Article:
Is this starting to sound like a hopeless situation? Well, there are steps that companies can take to ensure that not only is their data backed up, but also accessible in times of crisis.
Backup and Storage Basics
The principle threat of a ransomware attack is losing access to your data because the hackers who gained entry into system have encrypted it. These encrypted files cannot be accessed without the corresponding decryption key, rendering it unusable until the ransom is paid and the key is delivered. Because modern encryption is so strong, unencrypting the data without the key is unfeasible due to the time and processing power required. This gives the criminals the leverage they need to demand five-, six- or even seven-figure ransoms—and have desperate companies pay them.
Unfortunately, once the attack takes place, your options are limited. You can concede defeat and pay the ransom, try to get authorities involved—a long process without guaranteed results—or restore from a backup. This is why having an intelligent and comprehensive backup plan in place is becoming more important than ever.
Duplication and Diversity
The keys to an effective backup strategy are duplication and diversity. To the first point, to recover compromised data, you need to have duplicates or copies of that data in the first place. To make recovery smooth, it helps to keep these duplicates as current as possible. The second vital component to successful backup is diversity—a concept that applies not only to the media itself, but also its physical location. Diversity of media is important because some formats retain their integrity longer than others, while also helping to future-proof in case a format falls out of use. If your network uses solid state drives (SSD) or hard disk drives (HDDs), backing up to a format like tape provides a solution that stores vast amounts of data and will outlast the company’s primary storage devices. The medium will also be supported for years to come, as the LTO Consortium—the developers of the Linear Open Tape (LTO) standard—has outlined their development roadmap through at least four more generations.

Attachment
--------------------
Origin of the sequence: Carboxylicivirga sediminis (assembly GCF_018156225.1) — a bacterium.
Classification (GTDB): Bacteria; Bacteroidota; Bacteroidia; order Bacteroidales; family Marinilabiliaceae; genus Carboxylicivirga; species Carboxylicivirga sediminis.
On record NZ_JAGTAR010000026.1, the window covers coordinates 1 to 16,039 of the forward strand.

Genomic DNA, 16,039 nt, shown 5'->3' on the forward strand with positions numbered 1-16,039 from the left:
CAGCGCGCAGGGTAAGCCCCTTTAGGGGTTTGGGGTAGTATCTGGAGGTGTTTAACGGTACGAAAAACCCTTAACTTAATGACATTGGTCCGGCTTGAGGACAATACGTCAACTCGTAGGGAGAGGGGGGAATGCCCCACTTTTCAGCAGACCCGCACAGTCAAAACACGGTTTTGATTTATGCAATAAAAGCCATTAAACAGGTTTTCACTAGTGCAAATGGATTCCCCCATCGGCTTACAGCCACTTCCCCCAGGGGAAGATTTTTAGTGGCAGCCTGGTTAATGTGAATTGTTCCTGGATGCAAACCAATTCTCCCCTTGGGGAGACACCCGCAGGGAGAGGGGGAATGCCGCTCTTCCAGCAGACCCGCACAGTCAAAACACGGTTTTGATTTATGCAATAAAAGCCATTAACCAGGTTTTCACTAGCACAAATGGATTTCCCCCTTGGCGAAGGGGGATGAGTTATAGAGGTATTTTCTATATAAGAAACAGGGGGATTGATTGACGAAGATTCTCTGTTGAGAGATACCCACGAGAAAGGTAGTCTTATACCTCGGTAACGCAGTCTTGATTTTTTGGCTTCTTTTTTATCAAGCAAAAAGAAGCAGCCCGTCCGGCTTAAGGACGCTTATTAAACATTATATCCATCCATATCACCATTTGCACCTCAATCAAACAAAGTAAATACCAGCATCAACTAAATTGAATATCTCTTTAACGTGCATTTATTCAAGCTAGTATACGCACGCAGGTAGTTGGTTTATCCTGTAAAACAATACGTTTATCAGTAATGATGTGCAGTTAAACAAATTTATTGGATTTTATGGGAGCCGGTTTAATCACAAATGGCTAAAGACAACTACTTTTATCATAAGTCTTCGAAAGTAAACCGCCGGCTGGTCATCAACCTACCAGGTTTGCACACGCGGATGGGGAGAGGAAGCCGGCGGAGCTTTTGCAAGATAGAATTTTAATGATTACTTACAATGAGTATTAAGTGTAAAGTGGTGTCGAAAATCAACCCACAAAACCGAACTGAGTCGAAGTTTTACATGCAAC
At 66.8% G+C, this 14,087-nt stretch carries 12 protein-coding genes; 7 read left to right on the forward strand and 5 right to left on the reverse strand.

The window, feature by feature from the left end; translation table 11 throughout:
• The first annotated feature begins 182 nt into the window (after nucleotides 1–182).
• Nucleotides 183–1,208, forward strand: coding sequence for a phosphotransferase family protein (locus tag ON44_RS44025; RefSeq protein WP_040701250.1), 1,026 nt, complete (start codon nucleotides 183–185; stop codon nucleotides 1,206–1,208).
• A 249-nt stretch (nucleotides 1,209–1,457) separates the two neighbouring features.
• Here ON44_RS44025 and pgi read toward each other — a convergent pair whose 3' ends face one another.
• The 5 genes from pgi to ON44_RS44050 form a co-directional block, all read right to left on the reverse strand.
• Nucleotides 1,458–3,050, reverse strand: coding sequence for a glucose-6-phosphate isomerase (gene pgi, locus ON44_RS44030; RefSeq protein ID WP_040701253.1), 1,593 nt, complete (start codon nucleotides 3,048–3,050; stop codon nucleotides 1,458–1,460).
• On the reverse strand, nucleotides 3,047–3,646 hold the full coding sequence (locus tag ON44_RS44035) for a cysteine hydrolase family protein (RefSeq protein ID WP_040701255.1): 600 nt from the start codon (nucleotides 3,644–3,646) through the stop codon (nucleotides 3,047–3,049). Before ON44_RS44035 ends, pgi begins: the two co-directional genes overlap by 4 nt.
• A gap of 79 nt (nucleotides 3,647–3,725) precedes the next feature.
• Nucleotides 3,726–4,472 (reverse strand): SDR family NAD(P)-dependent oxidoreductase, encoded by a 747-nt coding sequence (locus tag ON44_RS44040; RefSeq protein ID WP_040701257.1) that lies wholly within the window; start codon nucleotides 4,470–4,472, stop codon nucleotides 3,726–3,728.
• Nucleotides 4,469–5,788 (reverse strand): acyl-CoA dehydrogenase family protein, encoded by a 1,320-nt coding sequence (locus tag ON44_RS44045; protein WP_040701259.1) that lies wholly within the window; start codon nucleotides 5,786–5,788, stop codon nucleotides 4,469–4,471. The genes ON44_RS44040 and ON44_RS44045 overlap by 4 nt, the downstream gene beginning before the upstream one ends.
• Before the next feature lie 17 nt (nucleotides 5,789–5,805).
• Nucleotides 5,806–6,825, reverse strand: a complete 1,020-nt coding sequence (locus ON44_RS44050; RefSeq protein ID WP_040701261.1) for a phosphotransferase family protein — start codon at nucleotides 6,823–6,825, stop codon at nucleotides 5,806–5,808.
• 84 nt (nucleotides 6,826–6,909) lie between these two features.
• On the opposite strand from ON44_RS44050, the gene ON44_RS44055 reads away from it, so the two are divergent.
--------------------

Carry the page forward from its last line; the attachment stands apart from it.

Maintaining physical diversity means keeping at least one duplicate of that data in another location. As we all know, catastrophes can strike at any time: A fire or flood can completely gut an office, destroying any backups you keep onsite. This is why at least one copy should be stored on a server in another location, in the cloud, or, in the case of tape, simply removed from the drive and taken to another place.
An important variable to consider when devising your own backup plan is the speed with which you will be able to return operations to normal if a cyberattack occurs. Restoring from various backup media can take different amounts of time. If you’re restoring your data from HDDs or SSDs, their throughput will provide fairly quick results. However, backing up to these forms of media are very expensive and, in the case of hard drives, prone to failure. Keeping a backup in the cloud may seem the best option, but depending on your plan, restoration can take days or weeks. In the deepest storage tier of many cloud providers, data is stored away on tape and must be physically located and sometimes even shipped before restoration can begin. This process can often be expedited—for a fee.
If your data capacity needs are particularly great or you want a long-term way to backup data, tape storage provides a low cost-per-gigabyte solution. As LTO technology has evolved, so has its data throughput rate, jumping up to 750 MB per second in the latest generation. Libraries can also be equipped with multiple drives to restore data from more than one cartridge at the same time. Physical diversity is also easy to achieve with tape, as a cartridge can be removed and store offsite for long periods.
The COVID-19 working restrictions set up in many states resulted in more telecommuting jobs that ever before. However, more remote workers mean more points of vulnerability for hackers to exploit, especially if they connect to a public network at, say, a coffee shop to do their work. To combat this, it is vital that companies not only implement strict security measures, but also provide guidance as to proper backup procedure. There are compact storage devices available that provide humongous data capacities that individual workers can use to backup their files securely from home. Once they have backed up to a medium like tape and removed the cartridge from the drive, that data is completely secure from any sort of cyberattack. A criminal would not only have to gain physical access to the cartridge, but also have the correct encryption key to access the data through another device. The write once, read many (WORM) protection offered by tape keeps hackers from destroying any backup by forbidding any attempt to overwrite the original data.
Having these sorts of backup policies in place, both for at-home workers and office denizens, is key to restoring an organization to functionality as quickly as possible after an attack. If everything a company needs to operate is backed up, they can restore from a previous version without having to give into the criminals’ demands. This doesn’t protect against hackers releasing sensitive data they may have collected, but it does solve the problem of lengthy downtimes due to the breach. The only way to truly ensure that sensitive data cannot be accessed by cybercriminals under any circumstance is to store all copies offline on a secure format like tape.
The problem of ransomware doesn’t seem like it will disappear any time soon, especially when companies are willing to pay their demands. These now corporatized groups will continue to be a bane to businesses, which will need to get serious about having a comprehensive backup plan. Because as gas buyers in places like Florida are seeing, just a few days of downtime can cause a business nightmare.